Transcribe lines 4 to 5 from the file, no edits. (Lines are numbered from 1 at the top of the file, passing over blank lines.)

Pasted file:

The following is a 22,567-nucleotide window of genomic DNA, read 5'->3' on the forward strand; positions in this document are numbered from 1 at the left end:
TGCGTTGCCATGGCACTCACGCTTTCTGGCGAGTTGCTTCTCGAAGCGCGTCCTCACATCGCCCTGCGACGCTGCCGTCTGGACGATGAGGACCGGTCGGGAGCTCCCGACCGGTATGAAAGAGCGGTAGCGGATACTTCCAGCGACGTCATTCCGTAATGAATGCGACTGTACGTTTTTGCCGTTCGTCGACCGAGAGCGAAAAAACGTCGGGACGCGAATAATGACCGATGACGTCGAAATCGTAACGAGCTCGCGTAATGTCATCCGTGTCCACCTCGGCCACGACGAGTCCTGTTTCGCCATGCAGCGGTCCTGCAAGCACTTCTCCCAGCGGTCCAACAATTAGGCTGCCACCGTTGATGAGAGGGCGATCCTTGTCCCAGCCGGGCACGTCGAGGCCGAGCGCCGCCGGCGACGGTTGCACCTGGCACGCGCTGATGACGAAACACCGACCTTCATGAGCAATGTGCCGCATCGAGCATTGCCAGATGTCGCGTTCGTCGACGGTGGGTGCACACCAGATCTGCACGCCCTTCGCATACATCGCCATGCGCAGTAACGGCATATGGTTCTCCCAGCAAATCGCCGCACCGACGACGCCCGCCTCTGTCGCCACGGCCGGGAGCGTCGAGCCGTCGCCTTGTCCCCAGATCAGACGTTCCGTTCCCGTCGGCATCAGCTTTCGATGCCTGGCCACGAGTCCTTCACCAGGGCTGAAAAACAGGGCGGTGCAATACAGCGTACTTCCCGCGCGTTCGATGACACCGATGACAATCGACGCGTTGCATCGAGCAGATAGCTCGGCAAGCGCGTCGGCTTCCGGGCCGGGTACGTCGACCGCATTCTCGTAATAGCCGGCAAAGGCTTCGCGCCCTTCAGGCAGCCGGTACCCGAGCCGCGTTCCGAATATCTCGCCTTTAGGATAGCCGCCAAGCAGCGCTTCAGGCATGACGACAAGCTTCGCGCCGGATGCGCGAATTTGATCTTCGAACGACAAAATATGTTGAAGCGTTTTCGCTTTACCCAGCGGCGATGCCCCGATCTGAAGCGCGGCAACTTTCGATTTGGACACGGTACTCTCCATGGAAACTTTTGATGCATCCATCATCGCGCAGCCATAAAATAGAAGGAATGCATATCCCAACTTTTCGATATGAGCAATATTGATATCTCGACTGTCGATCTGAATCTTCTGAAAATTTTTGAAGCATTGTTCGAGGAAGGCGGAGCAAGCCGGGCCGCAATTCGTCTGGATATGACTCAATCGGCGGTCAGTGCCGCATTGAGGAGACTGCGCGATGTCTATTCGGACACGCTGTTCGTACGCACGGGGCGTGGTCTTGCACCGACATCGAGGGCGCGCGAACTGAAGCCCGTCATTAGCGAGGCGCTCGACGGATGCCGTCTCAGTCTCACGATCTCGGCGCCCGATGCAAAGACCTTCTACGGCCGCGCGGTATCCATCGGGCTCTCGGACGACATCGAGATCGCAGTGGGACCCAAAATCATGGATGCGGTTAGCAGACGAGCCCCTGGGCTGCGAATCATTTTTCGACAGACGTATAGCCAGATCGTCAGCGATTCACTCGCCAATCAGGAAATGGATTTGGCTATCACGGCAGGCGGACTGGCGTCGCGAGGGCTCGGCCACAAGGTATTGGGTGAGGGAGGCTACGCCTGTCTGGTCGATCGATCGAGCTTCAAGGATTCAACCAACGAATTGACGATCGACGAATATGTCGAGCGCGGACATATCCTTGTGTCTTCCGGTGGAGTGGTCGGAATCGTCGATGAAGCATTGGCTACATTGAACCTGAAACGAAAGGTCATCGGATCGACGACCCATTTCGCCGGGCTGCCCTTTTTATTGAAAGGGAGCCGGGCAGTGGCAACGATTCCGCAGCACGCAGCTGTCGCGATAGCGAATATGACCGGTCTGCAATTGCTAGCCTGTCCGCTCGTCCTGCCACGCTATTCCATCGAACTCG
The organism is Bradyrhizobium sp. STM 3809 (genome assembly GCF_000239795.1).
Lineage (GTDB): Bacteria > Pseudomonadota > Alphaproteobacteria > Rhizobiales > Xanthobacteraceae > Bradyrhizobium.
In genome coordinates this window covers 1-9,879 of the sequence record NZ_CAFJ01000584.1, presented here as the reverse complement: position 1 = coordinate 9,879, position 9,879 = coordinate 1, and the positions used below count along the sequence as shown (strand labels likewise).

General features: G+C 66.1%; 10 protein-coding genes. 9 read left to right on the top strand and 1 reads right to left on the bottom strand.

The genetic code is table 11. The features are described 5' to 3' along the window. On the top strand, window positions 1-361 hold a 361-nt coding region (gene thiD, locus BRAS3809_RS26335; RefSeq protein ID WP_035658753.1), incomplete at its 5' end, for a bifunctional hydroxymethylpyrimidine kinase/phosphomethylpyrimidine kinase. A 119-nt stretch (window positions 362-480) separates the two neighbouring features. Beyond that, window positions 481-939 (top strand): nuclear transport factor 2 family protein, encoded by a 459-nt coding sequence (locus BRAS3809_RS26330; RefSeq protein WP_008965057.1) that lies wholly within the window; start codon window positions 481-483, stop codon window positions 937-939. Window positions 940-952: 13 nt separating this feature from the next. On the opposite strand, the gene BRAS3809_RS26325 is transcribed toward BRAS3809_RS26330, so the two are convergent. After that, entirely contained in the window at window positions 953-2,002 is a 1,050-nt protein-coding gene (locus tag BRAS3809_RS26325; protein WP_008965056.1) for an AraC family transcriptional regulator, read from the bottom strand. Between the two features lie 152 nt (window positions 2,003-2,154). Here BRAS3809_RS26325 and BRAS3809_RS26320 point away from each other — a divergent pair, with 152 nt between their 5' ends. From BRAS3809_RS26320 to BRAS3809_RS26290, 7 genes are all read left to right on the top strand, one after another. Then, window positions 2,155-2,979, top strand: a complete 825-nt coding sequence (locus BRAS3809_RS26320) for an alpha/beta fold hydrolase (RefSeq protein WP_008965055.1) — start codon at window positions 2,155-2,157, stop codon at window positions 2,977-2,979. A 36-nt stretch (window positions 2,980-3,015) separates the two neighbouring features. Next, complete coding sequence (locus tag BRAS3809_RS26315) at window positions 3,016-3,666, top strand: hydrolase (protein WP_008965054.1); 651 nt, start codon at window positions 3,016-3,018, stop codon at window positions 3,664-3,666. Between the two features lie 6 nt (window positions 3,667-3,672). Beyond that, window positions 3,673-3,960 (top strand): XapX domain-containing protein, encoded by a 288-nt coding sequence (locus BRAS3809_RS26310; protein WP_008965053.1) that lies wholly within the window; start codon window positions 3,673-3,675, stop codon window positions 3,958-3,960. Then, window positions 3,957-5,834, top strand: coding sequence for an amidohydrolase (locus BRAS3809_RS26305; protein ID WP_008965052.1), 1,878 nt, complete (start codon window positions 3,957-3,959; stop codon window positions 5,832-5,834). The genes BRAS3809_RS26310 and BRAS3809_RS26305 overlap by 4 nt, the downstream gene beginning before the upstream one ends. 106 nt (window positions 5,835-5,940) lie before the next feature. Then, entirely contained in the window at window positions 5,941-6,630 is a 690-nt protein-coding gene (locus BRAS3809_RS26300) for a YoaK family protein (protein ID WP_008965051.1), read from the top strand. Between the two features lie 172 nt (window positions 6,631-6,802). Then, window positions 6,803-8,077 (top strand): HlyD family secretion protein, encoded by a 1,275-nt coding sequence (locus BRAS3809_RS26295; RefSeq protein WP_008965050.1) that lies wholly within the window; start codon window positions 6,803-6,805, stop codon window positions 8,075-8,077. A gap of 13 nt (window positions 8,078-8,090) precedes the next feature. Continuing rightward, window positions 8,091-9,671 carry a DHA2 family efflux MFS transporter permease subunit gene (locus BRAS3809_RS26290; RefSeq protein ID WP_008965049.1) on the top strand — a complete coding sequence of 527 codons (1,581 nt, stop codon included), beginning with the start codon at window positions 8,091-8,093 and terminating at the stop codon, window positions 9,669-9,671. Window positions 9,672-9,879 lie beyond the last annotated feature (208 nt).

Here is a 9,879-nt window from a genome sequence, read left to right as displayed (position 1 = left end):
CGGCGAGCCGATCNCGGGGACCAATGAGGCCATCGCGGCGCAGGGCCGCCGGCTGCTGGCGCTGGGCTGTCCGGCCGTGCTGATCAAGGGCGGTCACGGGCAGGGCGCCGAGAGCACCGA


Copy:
Lineage (GTDB): Bacteria > Pseudomonadota > Alphaproteobacteria > Rhizobiales > Xanthobacteraceae > Bradyrhizobium.
In genome coordinates this window covers 1-9,879 of the sequence record NZ_CAFJ01000584.1, presented here as the reverse complement: position 1 = coordinate 9,879, position 9,879 = coordinate 1, and the positions used below count along the sequence as shown (strand labels likewise).